The Amazing Life of Hugh O’Kane
Happy St. Patrick’s Day! McMenamins Old St. Francis School in Bend, Oregon has a pub named after Hugh O’Kane, a daring Irishman with a life story so unbelievable, it could be a blockbuster movie.
O’Kane was born in 1854 at Bushmills, County Antrim, Ireland, just around the corner from the Bushmills Distillery. As a youngster, he had a taste for adventure, and stowed away on a ship bound for New York at the age of 12! Over the course of his life, his globe-trekking episodes generated fantastic tales that he recounted the rest of his days with great humor (and an ever-expanding number of details).
O’Kane moved to Bend, Oregon in 1903 and soon became one of the most recognized and respected people in the region. The Office saloon was O’Kane’s initial venture in Bend, which he opened in 1904, prior to the city’s official establishment. It stood at the corner of Bond and Oregon streets for only a year before it burned. O’Kane quickly had the site cleared and built a hotel and bar in its place. It, too, burned. Finally, in 1916, the Irishman erected the O’Kane Building, the largest and finest business building in town at the time. (It still stands today, at same intersection he had first developed in 1904.)
Along with Maurice Cashman and Father Luke Sheehan (namesake of our Father Luke’s Foundation Room), O’Kane spearheaded the establishment of St. Charles Hospital (Bend’s first) in 1917, and three years later, construction of a new, beautiful St. Francis Church. O’Kane lived until 1930, and upon his death, left a large donation which contributed to the completion of St. Francis School in 1936, the first parochial school in Oregon.
This comic-style artwork by Jenny Joyce brings to life dramatic scenes and plot twists of the adventurous tales of Hugh O’Kane. You can view the painting up close at Old St. Francis School, but since the words are a wee bit small, we offer them here for your reading pleasure. Decide for yourself: Tall tale or true story? Equal parts of both?
“𝑆𝑜𝑚𝑒 𝐻𝑖𝑔ℎ𝑙𝑖𝑔ℎ𝑡𝑠 𝑓𝑟𝑜𝑚 𝑇ℎ𝑒 𝐴𝑚𝑎𝑧𝑖𝑛𝑔 𝐿𝑖𝑓𝑒 𝑜𝑓 𝐻𝑢𝑔ℎ 𝑂’𝐾𝑎𝑛𝑒”
1854: 𝐻𝑢𝑔ℎ 𝑤𝑎𝑠 𝑏𝑜𝑟𝑛 𝑖𝑛 𝐶𝑜𝑢𝑛𝑡𝑦 𝐴𝑛𝑡𝑟𝑖𝑚, 𝐼𝑟𝑒𝑙𝑎𝑛𝑑. 𝐴𝑠 𝑎 𝑦𝑜𝑢𝑛𝑔 𝑏𝑜𝑦, ℎ𝑒 𝑟𝑎𝑛 𝑎𝑤𝑎𝑦.
𝐼𝑛 1867, ℎ𝑒 𝑎𝑟𝑟𝑖𝑣𝑒𝑑 𝑖𝑛 𝑁𝑒𝑤 𝑌𝑜𝑟𝑘 𝑎𝑠 𝑎 𝑆𝑡𝑜𝑤𝑎𝑤𝑎𝑦 𝑜𝑛 𝑎 𝑠ℎ𝑖𝑝.
𝐻𝑒 𝑠𝑢𝑟𝑣𝑖𝑣𝑒𝑑 𝑏𝑦 𝑠ℎ𝑖𝑛𝑖𝑛𝑔 𝑠ℎ𝑜𝑒𝑠 𝑎𝑛𝑑 𝑠𝑒𝑙𝑙𝑖𝑛𝑔 𝑛𝑒𝑤𝑠𝑝𝑎𝑝𝑒𝑟𝑠.
𝐻𝑒 𝑏𝑒𝑐𝑎𝑚𝑒 𝑎 𝑠𝑎𝑖𝑙𝑜𝑟 𝑎𝑛𝑑 𝑡𝑟𝑎𝑣𝑒𝑙𝑙𝑒𝑑 𝑒𝑥𝑡𝑒𝑛𝑠𝑖𝑣𝑒𝑙𝑦.
𝑂𝑛𝑐𝑒, ℎ𝑒 𝑠𝑚𝑢𝑔𝑔𝑙𝑒𝑑 𝑎𝑟𝑚𝑠 𝑡𝑜 𝐶𝑢𝑏𝑎𝑛 𝑅𝑒𝑣𝑜𝑙𝑢𝑡𝑖𝑜𝑛𝑎𝑟𝑖𝑒𝑠.
𝐴𝑓𝑡𝑒𝑟 𝑏𝑒𝑖𝑛𝑔 𝑐𝑎𝑝𝑡𝑢𝑟𝑒𝑑, ℎ𝑒 𝑠𝑝𝑒𝑛𝑡 𝑛𝑖𝑛𝑒 𝑚𝑜𝑛𝑡ℎ𝑠 𝑖𝑛 𝑀𝑜𝑟𝑟𝑜 𝐶𝑎𝑠𝑡𝑙𝑒 𝑃𝑟𝑖𝑠𝑜𝑛.
𝐼𝑛 𝑡ℎ𝑒 1870𝑠, ℎ𝑒 𝑤𝑎𝑠 𝑖𝑛 𝑇𝑜𝑚𝑏𝑠𝑡𝑜𝑛𝑒, 𝑤ℎ𝑒𝑟𝑒 ℎ𝑒 𝑤𝑖𝑡𝑛𝑒𝑠𝑠𝑒𝑑 𝑔𝑢𝑛𝑓𝑖𝑔ℎ𝑡𝑠, 𝑏𝑒𝑓𝑟𝑖𝑒𝑛𝑑𝑒𝑑 𝐷𝑜𝑐 𝐻𝑜𝑙𝑖𝑑𝑎𝑦, 𝑎𝑛𝑑 𝑘𝑛𝑒𝑤 𝐶𝑎𝑙𝑎𝑚𝑖𝑡𝑦 𝐽𝑎𝑛𝑒.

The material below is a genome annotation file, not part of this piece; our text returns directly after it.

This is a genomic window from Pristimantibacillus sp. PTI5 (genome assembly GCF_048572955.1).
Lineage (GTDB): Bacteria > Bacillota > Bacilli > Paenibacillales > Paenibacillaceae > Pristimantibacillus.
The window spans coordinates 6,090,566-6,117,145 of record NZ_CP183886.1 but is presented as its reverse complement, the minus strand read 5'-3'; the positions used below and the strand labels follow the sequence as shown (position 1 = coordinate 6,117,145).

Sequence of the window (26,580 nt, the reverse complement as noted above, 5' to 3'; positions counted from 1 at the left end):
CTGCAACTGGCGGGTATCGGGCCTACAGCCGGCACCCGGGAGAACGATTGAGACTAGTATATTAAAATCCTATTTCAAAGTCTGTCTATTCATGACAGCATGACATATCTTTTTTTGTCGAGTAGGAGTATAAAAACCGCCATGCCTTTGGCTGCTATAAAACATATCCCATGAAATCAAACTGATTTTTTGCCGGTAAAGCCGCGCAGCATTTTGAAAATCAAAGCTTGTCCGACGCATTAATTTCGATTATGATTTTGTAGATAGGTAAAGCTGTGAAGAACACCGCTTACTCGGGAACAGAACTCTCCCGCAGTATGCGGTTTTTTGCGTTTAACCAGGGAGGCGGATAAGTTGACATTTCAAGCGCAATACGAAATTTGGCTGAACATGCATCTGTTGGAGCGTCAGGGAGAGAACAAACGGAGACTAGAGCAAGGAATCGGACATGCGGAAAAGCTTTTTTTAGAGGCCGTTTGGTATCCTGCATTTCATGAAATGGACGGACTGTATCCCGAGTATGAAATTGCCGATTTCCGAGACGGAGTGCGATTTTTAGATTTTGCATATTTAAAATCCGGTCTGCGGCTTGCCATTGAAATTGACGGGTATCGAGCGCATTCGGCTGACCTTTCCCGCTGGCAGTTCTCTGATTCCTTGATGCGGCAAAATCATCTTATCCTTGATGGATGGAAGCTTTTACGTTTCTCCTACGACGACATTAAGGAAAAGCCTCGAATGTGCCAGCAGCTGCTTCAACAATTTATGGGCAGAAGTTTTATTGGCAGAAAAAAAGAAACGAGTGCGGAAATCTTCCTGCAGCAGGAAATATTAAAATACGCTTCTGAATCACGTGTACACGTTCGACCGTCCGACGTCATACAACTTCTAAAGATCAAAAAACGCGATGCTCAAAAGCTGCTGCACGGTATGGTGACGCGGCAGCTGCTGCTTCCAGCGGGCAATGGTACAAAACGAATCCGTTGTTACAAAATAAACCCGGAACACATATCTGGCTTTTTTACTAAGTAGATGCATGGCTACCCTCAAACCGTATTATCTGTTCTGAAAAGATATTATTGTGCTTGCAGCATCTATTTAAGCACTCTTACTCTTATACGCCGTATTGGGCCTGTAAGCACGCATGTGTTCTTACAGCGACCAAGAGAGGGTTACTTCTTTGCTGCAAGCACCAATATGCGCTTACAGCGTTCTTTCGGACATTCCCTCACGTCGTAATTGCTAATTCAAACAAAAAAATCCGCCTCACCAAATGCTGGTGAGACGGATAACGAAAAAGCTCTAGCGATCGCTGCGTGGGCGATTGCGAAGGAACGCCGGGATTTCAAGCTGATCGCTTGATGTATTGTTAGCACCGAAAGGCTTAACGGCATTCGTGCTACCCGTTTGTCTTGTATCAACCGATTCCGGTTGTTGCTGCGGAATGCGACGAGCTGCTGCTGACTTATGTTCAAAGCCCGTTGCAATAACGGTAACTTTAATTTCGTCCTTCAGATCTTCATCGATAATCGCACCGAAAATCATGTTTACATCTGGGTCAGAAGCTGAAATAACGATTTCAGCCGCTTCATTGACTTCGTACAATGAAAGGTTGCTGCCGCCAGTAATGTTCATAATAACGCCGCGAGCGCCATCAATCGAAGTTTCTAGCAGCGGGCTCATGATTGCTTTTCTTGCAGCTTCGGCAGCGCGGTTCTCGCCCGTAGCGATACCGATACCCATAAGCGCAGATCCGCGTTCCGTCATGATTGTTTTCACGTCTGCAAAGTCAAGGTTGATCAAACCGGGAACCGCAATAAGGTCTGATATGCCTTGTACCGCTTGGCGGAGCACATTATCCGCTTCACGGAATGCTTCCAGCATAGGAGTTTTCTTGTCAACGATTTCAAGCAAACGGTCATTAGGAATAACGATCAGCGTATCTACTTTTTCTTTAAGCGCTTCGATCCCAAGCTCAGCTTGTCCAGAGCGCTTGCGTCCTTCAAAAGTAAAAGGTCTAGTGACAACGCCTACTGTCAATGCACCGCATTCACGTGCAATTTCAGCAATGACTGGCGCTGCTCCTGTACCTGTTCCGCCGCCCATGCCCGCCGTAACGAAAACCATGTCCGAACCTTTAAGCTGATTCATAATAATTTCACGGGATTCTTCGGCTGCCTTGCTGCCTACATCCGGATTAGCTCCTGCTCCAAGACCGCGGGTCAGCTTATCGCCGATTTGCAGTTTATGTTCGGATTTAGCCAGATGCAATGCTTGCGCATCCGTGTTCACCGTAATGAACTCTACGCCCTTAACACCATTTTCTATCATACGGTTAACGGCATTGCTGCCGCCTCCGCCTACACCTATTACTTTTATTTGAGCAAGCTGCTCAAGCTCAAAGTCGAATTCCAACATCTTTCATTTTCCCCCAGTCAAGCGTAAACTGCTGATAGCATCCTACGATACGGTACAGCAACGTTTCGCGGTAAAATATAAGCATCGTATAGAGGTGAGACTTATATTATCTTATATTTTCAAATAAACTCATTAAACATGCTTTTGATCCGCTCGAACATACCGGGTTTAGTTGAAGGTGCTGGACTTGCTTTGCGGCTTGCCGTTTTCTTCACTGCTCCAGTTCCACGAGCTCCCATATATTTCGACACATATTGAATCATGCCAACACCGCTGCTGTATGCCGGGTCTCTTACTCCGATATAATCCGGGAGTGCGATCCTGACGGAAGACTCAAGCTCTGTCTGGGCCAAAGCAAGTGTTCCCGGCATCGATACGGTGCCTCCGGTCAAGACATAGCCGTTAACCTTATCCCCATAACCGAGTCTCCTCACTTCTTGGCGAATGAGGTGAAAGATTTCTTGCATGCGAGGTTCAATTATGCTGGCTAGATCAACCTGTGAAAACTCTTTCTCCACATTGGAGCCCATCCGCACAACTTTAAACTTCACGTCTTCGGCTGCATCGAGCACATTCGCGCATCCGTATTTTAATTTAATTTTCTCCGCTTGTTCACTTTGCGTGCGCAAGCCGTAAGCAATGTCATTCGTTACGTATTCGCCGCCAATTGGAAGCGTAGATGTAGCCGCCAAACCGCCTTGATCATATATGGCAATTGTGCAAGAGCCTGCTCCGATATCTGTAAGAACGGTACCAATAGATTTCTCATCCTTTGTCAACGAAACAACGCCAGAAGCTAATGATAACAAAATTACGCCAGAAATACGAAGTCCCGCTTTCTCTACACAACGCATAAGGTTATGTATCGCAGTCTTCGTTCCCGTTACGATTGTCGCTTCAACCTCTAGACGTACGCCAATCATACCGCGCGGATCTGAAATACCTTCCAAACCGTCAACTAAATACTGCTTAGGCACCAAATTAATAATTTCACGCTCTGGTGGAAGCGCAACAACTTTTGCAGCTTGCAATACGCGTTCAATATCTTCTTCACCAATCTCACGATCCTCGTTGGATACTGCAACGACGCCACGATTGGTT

𝑊ℎ𝑖𝑙𝑒 𝑠𝑒𝑟𝑣𝑖𝑛𝑔 𝑎𝑠 𝑎 𝑝𝑎𝑐𝑘𝑒𝑟 𝑓𝑜𝑟 𝑡ℎ𝑒 𝑈𝑆 𝐴𝑟𝑚𝑦, ℎ𝑒 𝑤𝑎𝑠 𝑛𝑒𝑎𝑟𝑏𝑦 𝑤ℎ𝑒𝑛 𝐶𝑢𝑠𝑡𝑒𝑟’𝑠 𝑡𝑟𝑜𝑜𝑝𝑠 𝑤𝑒𝑟𝑒 𝑚𝑎𝑠𝑠𝑎𝑐𝑟𝑒𝑑 𝑎𝑡 𝐿𝑖𝑡𝑡𝑙𝑒 𝐵𝑖𝑔 𝐻𝑜𝑟𝑛.
𝐻𝑒 𝑘𝑛𝑒𝑤 𝑆𝑖𝑡𝑡𝑖𝑛𝑔 𝐵𝑢𝑙𝑙, 𝐺𝑎𝑙𝑙, 𝑎𝑛𝑑 𝑜𝑡ℎ𝑒𝑟 𝑐ℎ𝑖𝑒𝑓𝑠 𝑜𝑓 𝑡ℎ𝑎𝑡 𝑡𝑖𝑚𝑒.
𝐻𝑒 𝑗𝑜𝑖𝑛𝑒𝑑 𝑡ℎ𝑒 𝑔𝑜𝑙𝑑 𝑟𝑢𝑠ℎ 𝑖𝑛 𝑡ℎ𝑒 𝐵𝑙𝑎𝑐𝑘 𝐻𝑖𝑙𝑙𝑠 𝑎𝑛𝑑 𝑎𝑚𝑎𝑠𝑠𝑒𝑑 𝑎 𝑓𝑜𝑟𝑡𝑢𝑛𝑒 𝑜𝑓 $50,000.
𝑊ℎ𝑖𝑐ℎ ℎ𝑒 𝑔𝑎𝑚𝑏𝑙𝑒𝑑 𝑎𝑤𝑎𝑦 𝑖𝑛 𝑡ℎ𝑟𝑒𝑒 𝑑𝑎𝑦𝑠 𝑎𝑡 𝑡ℎ𝑒 𝑔𝑎𝑚𝑖𝑛𝑔 𝑡𝑎𝑏𝑙𝑒𝑠 𝑜𝑓 𝐷𝑒𝑛𝑣𝑒𝑟.
𝐷𝑢𝑟𝑖𝑛𝑔 𝑎 𝑝𝑙𝑎𝑔𝑢𝑒 𝑖𝑛 1880’𝑠 𝑀𝑜𝑛𝑡𝑎𝑛𝑎, ℎ𝑒 𝑑𝑢𝑔 𝑔𝑟𝑎𝑣𝑒𝑠 𝑓𝑜𝑟 𝑡ℎ𝑒 𝑑𝑒𝑎𝑑.
𝐴𝑙𝑠𝑜 𝑖𝑛 𝑀𝑜𝑛𝑡𝑎𝑛𝑎, 𝐻𝑢𝑔ℎ 𝑜𝑝𝑒𝑟𝑎𝑡𝑒𝑑 𝑎 𝑠𝑡𝑎𝑔𝑒 𝑐𝑜𝑎𝑐ℎ 𝑙𝑖𝑛𝑒 𝑡ℎ𝑟𝑜𝑢𝑔ℎ [𝑁𝑎𝑡𝑖𝑣𝑒 𝐴𝑚𝑒𝑟𝑖𝑐𝑎𝑛] 𝑡𝑒𝑟𝑟𝑖𝑡𝑜𝑟𝑦.
𝐹𝑒𝑒𝑙𝑖𝑛𝑔 𝑡ℎ𝑒 𝑢𝑟𝑔𝑒 𝑡𝑜 𝑡𝑟𝑎𝑣𝑒𝑙 𝑎𝑔𝑎𝑖𝑛, ℎ𝑒 𝑙𝑒𝑓𝑡 𝐵𝑢𝑡𝑡𝑒 𝑤𝑖𝑡ℎ $600, 𝑎𝑛𝑑 𝑙𝑎𝑛𝑑𝑒𝑑 𝑏𝑟𝑜𝑘𝑒 𝑖𝑛 𝐶𝑜𝑛𝑠𝑡𝑎𝑛𝑡𝑖𝑛𝑜𝑝𝑙𝑒, 𝑇𝑢𝑟𝑘𝑒𝑦.
𝐹𝑜𝑟 𝑡ℎ𝑒 𝑝𝑟𝑖𝑐𝑒 𝑜𝑓 𝑓𝑜𝑜𝑑, ℎ𝑒 𝑤𝑟𝑒𝑠𝑡𝑙𝑒𝑑 𝑤𝑖𝑡ℎ 𝐴𝑟𝑎𝑏𝑠 𝑖𝑛 𝑡ℎ𝑒 𝑏𝑎𝑧𝑎𝑎𝑟.
𝐻𝑒 𝑗𝑜𝑖𝑛𝑒𝑑 𝑎 𝑐𝑎𝑚𝑒𝑙 𝑐𝑎𝑟𝑎𝑣𝑎𝑛 𝑡𝑜 𝑃𝑒𝑟𝑠𝑖𝑎.
𝐻𝑒 𝑡𝑢𝑟𝑛𝑒𝑑 𝑢𝑝 𝑖𝑛 𝐸𝑔𝑦𝑝𝑡 𝑎𝑛𝑑 𝑜𝑝𝑒𝑟𝑎𝑡𝑒𝑑 𝑎 𝑑𝑜𝑛𝑘𝑒𝑦 𝑡𝑟𝑎𝑖𝑛 𝑡𝑜 𝑡ℎ𝑒 𝑝𝑦𝑟𝑎𝑚𝑖𝑑𝑠.
𝑂𝑛 𝐺𝑖𝑏𝑟𝑎𝑙𝑡𝑎𝑟, ℎ𝑒 𝑏𝑜𝑥𝑒𝑑 𝑎𝑛𝑑 𝑤𝑟𝑒𝑠𝑡𝑙𝑒𝑑 𝑑𝑎𝑖𝑙𝑦 𝑓𝑜𝑟 𝑠𝑖𝑥 𝑤𝑒𝑒𝑘𝑠 𝑤𝑖𝑡ℎ 𝑡ℎ𝑒 𝐵𝑟𝑖𝑡𝑖𝑠ℎ 𝑡𝑟𝑜𝑜𝑝𝑠.
𝑂𝑛 𝑎 𝑠𝑡𝑒𝑎𝑚𝑒𝑟, ℎ𝑒 𝑝𝑒𝑒𝑙𝑒𝑑 𝑝𝑜𝑡𝑎𝑡𝑜𝑒𝑠 𝑓𝑜𝑟 𝑝𝑎𝑠𝑠𝑎𝑔𝑒 ℎ𝑜𝑚𝑒.
𝐴 𝑠𝑎𝑖𝑙𝑜𝑟 𝑎𝑔𝑎𝑖𝑛, 𝐻𝑢𝑔ℎ 𝑡𝑟𝑎𝑣𝑒𝑙𝑙𝑒𝑑 𝑡𝑜 𝑆𝑜𝑢𝑡ℎ 𝐴𝑚𝑒𝑟𝑖𝑐𝑎, 𝑟𝑜𝑢𝑛𝑑𝑖𝑛𝑔 𝑡ℎ𝑒 𝐻𝑜𝑟𝑛, 𝑎𝑛𝑑 𝑐𝑟𝑜𝑠𝑠𝑖𝑛𝑔 𝑡ℎ𝑒 𝐴𝑛𝑑𝑒𝑠 𝑚𝑎𝑛𝑦 𝑡𝑖𝑚𝑒𝑠.
𝐹𝑜𝑟 𝑎 𝑤ℎ𝑖𝑙𝑒, ℎ𝑒 𝑠𝑜𝑙𝑑 𝑓𝑟𝑒𝑠ℎ 𝑤𝑎𝑡𝑒𝑟 𝑡𝑜 𝐶ℎ𝑖𝑙𝑒𝑎𝑛 𝑃𝑜𝑟𝑡𝑠.
𝐻𝑒 𝑚𝑎𝑛𝑎𝑔𝑒𝑑 𝑓𝑜𝑜𝑡 𝑟𝑎𝑐𝑒𝑟𝑠, 𝑜𝑛𝑒 𝑜𝑓 𝑤ℎ𝑜𝑚 𝑤𝑜𝑛 𝑡ℎ𝑒 𝑆𝑦𝑑𝑛𝑒𝑦 𝐻𝑎𝑛𝑑𝑖𝑐𝑎𝑝 𝑖𝑛 𝐴𝑢𝑠𝑡𝑟𝑎𝑙𝑖𝑎.
𝐴𝑡 𝑡𝑖𝑚𝑒𝑠, ℎ𝑒 𝑜𝑤𝑛𝑒𝑑 𝑎𝑛𝑑 𝑡𝑟𝑎𝑖𝑛𝑒𝑑 𝑟𝑎𝑐𝑒ℎ𝑜𝑟𝑠𝑒𝑠.
𝐸𝑣𝑒𝑛𝑡𝑢𝑎𝑙𝑙𝑦 𝑠𝑒𝑡𝑡𝑙𝑖𝑛𝑔 𝑖𝑛 𝐵𝑒𝑛𝑑, 𝐻𝑢𝑔ℎ 𝑏𝑢𝑖𝑙𝑡 𝑡ℎ𝑒 𝐵𝑒𝑛𝑑 𝐻𝑜𝑡𝑒𝑙 𝑎𝑛𝑑 𝑙𝑎𝑡𝑒𝑟 𝑚𝑎𝑟𝑟𝑖𝑒𝑑.
𝐴𝑓𝑡𝑒𝑟 𝑡ℎ𝑒 ℎ𝑜𝑡𝑒𝑙 𝑏𝑢𝑟𝑛𝑒𝑑 𝑖𝑛 1915, 𝐻𝑢𝑔ℎ 𝑏𝑢𝑖𝑙𝑡 𝑡ℎ𝑒 𝑂’𝐾𝑎𝑛𝑒 𝐵𝑢𝑖𝑙𝑑𝑖𝑛𝑔. 𝐻𝑒 𝑤𝑜𝑢𝑙𝑑 𝑠𝑖𝑡 𝑖𝑛 𝑓𝑟𝑜𝑛𝑡 𝑜𝑓 𝑡ℎ𝑒 𝑏𝑢𝑖𝑙𝑑𝑖𝑛𝑔, 𝑠𝑙𝑒𝑒𝑝𝑖𝑛𝑔 𝑎𝑛𝑑 𝑠𝑡𝑜𝑟𝑦𝑡𝑒𝑙𝑙𝑖𝑛𝑔.
Every time it seemed like his Irish luck had run out, Hugh astoundingly found it again and again. Pour a drink and raise your glass to Hugh at the O’Kane Pub at McMenamins Old St. Francis School. Cheers and sláinte!
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